Jim Souhan
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We are on the eve of one of the most pivotal Aprils in Vikings history.

By the end of the month, the Vikings' brain trust might have chosen a franchise quarterback, progressed toward signing their best player to a record-breaking contract, and set themselves up for a rapid rebuild with the help of a ridiculous amount of salary cap room, or …

They will have failed to find a franchise quarterback, or invested faith in the wrong draftee, possibly alienated their best player and doomed themselves to last place for the foreseeable future in an increasingly competitive division.

To put it more succinctly: Vikings General Manager Kwesi Adofo-Mensah and coach Kevin O'Connell will this month determine their fates. They are about to make the decisions that will either get them fired or pave a road toward competitiveness and relative career longevity.

They undertake these momentous decisions against the landscape of one of the most unpredictable NFL drafts ever, a draft in which quarterbacks could be chosen with the first four picks for the first time in history, which would be a nod to not only the value of the position but the value of having a quality quarterback on a salary-limiting rookie contract.

Here's one observer's opinions of the decisions they have made and the decisions they should make as they try to prove that the phrase "competitive rebuild" is more than a marketing scam:

Letting Kirk Cousins leave: They would be a better team with him, but he isn't worth what the Atlanta Falcons paid him, so his departure was necessary.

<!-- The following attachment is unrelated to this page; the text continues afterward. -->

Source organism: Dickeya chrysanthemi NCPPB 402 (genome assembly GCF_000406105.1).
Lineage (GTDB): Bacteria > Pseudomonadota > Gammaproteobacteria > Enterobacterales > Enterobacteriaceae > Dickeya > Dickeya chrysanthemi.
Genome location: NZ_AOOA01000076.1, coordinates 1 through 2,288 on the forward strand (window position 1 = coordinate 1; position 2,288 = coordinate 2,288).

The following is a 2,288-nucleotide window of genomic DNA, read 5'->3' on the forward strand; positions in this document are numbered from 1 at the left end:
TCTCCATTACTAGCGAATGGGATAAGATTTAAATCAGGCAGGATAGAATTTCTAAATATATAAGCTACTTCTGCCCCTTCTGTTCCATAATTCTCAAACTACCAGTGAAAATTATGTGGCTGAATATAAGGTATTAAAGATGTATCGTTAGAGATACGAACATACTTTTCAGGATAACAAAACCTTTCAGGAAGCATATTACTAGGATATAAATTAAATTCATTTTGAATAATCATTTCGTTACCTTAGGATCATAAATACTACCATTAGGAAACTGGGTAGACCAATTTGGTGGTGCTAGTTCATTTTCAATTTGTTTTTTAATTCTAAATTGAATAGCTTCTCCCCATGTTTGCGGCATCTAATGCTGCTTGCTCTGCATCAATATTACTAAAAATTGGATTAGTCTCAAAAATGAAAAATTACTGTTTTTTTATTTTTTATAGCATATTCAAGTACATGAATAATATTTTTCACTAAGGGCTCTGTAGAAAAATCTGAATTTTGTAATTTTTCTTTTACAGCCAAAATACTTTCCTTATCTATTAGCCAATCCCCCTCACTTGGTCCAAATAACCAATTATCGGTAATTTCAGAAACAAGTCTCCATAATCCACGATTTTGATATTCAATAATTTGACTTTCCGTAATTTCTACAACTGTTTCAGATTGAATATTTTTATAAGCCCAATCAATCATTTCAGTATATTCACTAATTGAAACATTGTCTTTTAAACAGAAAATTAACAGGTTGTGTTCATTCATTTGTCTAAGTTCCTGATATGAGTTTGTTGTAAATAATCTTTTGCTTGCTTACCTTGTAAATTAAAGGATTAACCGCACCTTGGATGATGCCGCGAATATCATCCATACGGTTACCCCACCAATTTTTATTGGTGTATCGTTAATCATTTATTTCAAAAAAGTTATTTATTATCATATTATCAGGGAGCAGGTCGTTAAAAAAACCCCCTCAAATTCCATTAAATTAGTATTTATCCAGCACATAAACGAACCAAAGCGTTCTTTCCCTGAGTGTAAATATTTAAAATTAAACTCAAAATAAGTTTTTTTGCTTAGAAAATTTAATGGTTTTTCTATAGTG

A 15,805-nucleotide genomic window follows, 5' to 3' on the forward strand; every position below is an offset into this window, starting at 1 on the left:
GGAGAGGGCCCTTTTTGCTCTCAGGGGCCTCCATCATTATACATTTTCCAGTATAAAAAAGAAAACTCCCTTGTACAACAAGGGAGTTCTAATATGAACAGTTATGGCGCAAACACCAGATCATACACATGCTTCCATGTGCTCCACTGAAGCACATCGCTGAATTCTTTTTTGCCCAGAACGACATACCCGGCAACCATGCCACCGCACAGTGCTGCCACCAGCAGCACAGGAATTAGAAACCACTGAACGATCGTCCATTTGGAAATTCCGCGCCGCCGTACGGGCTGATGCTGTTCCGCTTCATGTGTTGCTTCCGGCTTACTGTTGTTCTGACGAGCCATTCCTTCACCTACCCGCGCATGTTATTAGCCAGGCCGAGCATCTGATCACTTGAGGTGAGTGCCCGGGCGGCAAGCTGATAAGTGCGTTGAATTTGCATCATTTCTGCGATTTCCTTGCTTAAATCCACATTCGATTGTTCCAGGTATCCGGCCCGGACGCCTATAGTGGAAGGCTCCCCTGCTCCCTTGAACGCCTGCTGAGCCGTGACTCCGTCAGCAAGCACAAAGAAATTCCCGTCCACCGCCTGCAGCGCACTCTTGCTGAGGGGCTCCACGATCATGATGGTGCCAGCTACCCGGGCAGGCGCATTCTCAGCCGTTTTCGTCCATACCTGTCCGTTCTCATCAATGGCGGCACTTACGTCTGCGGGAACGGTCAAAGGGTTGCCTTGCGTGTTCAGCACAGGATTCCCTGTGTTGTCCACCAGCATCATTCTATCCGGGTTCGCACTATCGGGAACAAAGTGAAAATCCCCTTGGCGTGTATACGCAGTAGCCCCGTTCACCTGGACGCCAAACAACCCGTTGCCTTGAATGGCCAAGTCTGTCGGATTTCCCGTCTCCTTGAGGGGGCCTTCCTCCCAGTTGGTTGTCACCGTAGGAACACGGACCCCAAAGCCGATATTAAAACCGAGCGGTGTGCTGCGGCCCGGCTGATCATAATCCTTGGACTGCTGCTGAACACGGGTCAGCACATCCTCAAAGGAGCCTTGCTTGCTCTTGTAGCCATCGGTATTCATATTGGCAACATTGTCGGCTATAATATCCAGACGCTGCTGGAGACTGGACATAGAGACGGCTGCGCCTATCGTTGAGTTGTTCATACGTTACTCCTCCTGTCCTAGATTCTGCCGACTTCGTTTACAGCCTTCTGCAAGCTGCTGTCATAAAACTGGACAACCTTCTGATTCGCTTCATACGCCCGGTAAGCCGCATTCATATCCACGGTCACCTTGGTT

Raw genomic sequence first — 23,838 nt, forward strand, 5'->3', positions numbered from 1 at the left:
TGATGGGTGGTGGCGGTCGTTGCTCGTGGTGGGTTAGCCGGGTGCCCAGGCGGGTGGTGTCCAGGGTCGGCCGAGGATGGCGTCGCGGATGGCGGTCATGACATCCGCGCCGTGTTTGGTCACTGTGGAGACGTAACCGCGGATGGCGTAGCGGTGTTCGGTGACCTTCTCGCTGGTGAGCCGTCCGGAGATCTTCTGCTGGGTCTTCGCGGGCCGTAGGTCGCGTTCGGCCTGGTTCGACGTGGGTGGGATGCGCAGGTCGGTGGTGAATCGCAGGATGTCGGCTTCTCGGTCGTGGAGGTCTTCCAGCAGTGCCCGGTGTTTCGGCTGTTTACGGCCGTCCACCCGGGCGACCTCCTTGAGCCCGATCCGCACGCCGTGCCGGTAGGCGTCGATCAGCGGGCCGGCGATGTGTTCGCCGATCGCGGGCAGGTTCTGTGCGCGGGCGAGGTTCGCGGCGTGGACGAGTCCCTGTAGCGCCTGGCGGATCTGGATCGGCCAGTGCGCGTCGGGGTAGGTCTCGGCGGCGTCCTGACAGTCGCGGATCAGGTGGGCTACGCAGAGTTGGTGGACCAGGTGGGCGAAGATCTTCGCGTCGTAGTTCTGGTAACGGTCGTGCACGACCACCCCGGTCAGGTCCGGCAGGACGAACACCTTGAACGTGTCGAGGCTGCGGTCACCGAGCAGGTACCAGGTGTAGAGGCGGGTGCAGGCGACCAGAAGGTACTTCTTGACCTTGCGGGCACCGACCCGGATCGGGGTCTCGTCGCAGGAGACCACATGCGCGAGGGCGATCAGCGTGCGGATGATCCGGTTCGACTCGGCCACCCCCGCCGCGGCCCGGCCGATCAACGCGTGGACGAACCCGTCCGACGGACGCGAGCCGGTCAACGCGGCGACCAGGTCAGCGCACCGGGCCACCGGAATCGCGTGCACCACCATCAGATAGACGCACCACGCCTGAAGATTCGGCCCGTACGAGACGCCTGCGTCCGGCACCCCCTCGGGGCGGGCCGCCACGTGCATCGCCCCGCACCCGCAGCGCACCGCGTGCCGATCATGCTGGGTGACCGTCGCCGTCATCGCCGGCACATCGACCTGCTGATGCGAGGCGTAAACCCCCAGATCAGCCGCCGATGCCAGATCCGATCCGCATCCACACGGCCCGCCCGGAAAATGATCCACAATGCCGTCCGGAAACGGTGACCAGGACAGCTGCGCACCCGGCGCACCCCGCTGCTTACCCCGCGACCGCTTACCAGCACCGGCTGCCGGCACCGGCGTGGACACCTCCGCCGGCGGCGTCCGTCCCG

Letting Danielle Hunter leave: A mistake. Hunter is a great player at a premium position. If there were a way to keep him, he would have been worth keeping.

This problem was mitigated by the quick pivot to signing three potential impact players for their front seven: edge rushers Andrew Van Ginkel and Jonathan Greenard and linebacker Blake Cashman. Greenard is a proven pass rusher; Van Ginkel is a remarkable value signing given his skills; and Cashman is an excellent choice to anchor the interior defense.

The Justin Jefferson negotiations: The Vikings seem determined to keep Jefferson at an enormous price. Given his production, age, durability and status, this is the right choice. They can structure his deal to either give them room to upgrade this year's roster or to look toward 2025, when they could have a massive amount of salary cap space to support a second-year quarterback.

Keeping defensive coordinator Brian Flores: He wasn't likely to leave, and it's a good thing for the Vikings that he didn't. Give him another quality cornerback — maybe Xavien Howard or Stephon Gilmore via free agency — and the defense should continue to improve.

Judging quarterbacks: Second-guessing is fine. First guessing is better. Here is my personal quarterback ranking for this draft: 1. Jayden Daniels, LSU; 2. Caleb Williams, USC; 3. J.J. McCarthy, Michigan; 4. Michael Penix Jr., Washington; 5. Drake Maye, North Carolina; 6. Bo Nix, Oregon.

If the Vikings can land McCarthy, that's a win. If the top teams are foolish enough not to take Daniels, or allow him to slide, the Vikings should do everything in their power to trade up and take him. He's more talented than Williams and has fewer question marks attached to him. He could be this year's C.J. Stroud.

Running backs: Signing older running backs was considered foolish just a year ago. This offseason, a bunch of contending teams did it anyway, with Saquon Barkley going to the Eagles, Derrick Henry to the Ravens, Josh Jacobs to the Packers and Aaron Jones to the Vikings.

Jones played so well at the end of last season, and the Vikings were so lousy at running back last year, that his signing makes sense. Jones should share time with Ty Chandler and become his mentor.

Hiring coaches: The Vikings' coaching staff is 27 deep. Bud Grant's staff often featured six assistant coaches total, with far less support staff in the organization.

Including head coach Kevin O'Connell, who works mostly with the offense, the Vikings have 14 coaches working with the offense.

If the new quarterback can remember all of those coaches' names, he will have demonstrated the mental acuity to master an NFL offense.